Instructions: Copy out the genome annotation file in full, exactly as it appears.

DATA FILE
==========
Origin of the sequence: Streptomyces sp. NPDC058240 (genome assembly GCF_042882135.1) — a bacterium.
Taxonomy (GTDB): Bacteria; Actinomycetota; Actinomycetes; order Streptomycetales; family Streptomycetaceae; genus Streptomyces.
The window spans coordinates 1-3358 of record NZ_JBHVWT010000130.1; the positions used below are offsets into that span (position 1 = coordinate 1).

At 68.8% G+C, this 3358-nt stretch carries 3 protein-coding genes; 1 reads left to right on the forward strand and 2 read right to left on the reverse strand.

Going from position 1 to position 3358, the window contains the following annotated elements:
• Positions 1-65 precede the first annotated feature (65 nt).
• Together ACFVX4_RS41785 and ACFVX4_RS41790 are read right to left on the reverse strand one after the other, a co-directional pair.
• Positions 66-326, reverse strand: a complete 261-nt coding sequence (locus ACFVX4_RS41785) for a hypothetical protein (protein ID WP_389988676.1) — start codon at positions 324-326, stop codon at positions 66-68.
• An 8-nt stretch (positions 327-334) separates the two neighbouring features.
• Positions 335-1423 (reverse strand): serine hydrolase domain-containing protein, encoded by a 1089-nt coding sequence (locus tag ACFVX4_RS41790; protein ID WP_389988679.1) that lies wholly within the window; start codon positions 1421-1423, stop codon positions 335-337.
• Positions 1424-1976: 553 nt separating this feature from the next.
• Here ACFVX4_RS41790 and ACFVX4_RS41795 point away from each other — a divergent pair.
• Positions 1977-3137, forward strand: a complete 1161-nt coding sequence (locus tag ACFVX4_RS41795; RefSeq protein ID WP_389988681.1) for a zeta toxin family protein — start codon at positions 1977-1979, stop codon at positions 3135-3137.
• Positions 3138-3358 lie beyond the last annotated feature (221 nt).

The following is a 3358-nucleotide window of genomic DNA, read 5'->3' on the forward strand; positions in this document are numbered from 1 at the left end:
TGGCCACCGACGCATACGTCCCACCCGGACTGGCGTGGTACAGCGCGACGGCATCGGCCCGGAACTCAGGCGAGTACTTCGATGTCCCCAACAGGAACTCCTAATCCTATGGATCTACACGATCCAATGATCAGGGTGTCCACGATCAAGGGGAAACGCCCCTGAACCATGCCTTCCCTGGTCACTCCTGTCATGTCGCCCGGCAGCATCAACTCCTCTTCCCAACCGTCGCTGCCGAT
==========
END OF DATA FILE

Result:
Origin of the sequence: Streptomyces sp. NPDC058240 (genome assembly GCF_042882135.1) — a bacterium.
Taxonomy (GTDB): Bacteria; Actinomycetota; Actinomycetes; order Streptomycetales; family Streptomycetaceae; genus Streptomyces.
The window spans coordinates 1-3358 of record NZ_JBHVWT010000130.1; the positions used below are offsets into that span (position 1 = coordinate 1).

At 68.8% G+C, this 3358-nt stretch carries 3 protein-coding genes; 1 reads left to right on the forward strand and 2 read right to left on the reverse strand.

Going from position 1 to position 3358, the window contains the following annotated elements:
• Positions 1-65 precede the first annotated feature (65 nt).
• Together ACFVX4_RS41785 and ACFVX4_RS41790 are read right to left on the reverse strand one after the other, a co-directional pair.
• Positions 66-326, reverse strand: a complete 261-nt coding sequence (locus ACFVX4_RS41785) for a hypothetical protein (protein ID WP_389988676.1) — start codon at positions 324-326, stop codon at positions 66-68.
• An 8-nt stretch (positions 327-334) separates the two neighbouring features.
• Positions 335-1423 (reverse strand): serine hydrolase domain-containing protein, encoded by a 1089-nt coding sequence (locus tag ACFVX4_RS41790; protein ID WP_389988679.1) that lies wholly within the window; start codon positions 1421-1423, stop codon positions 335-337.
• Positions 1424-1976: 553 nt separating this feature from the next.
• Here ACFVX4_RS41790 and ACFVX4_RS41795 point away from each other — a divergent pair.
• Positions 1977-3137, forward strand: a complete 1161-nt coding sequence (locus tag ACFVX4_RS41795; RefSeq protein ID WP_389988681.1) for a zeta toxin family protein — start codon at positions 1977-1979, stop codon at positions 3135-3137.
• Positions 3138-3358 lie beyond the last annotated feature (221 nt).

The following is a 3358-nucleotide window of genomic DNA, read 5'->3' on the forward strand; positions in this document are numbered from 1 at the left end:
TGGCCACCGACGCATACGTCCCACCCGGACTGGCGTGGTACAGCGCGACGGCATCGGCCCGGAACTCAGGCGAGTACTTCGATGTCCCCAACAGGAACTCCTAATCCTATGGATCTACACGATCCAATGATCAGGGTGTCCACGATCAAGGGGAAACGCCCCTGAACCATGCCTTCCCTGGTCACTCCTGTCATGTCGCCCGGCAGCATCAACTCCTCTTCCCAACCGTCGCTGCCGAT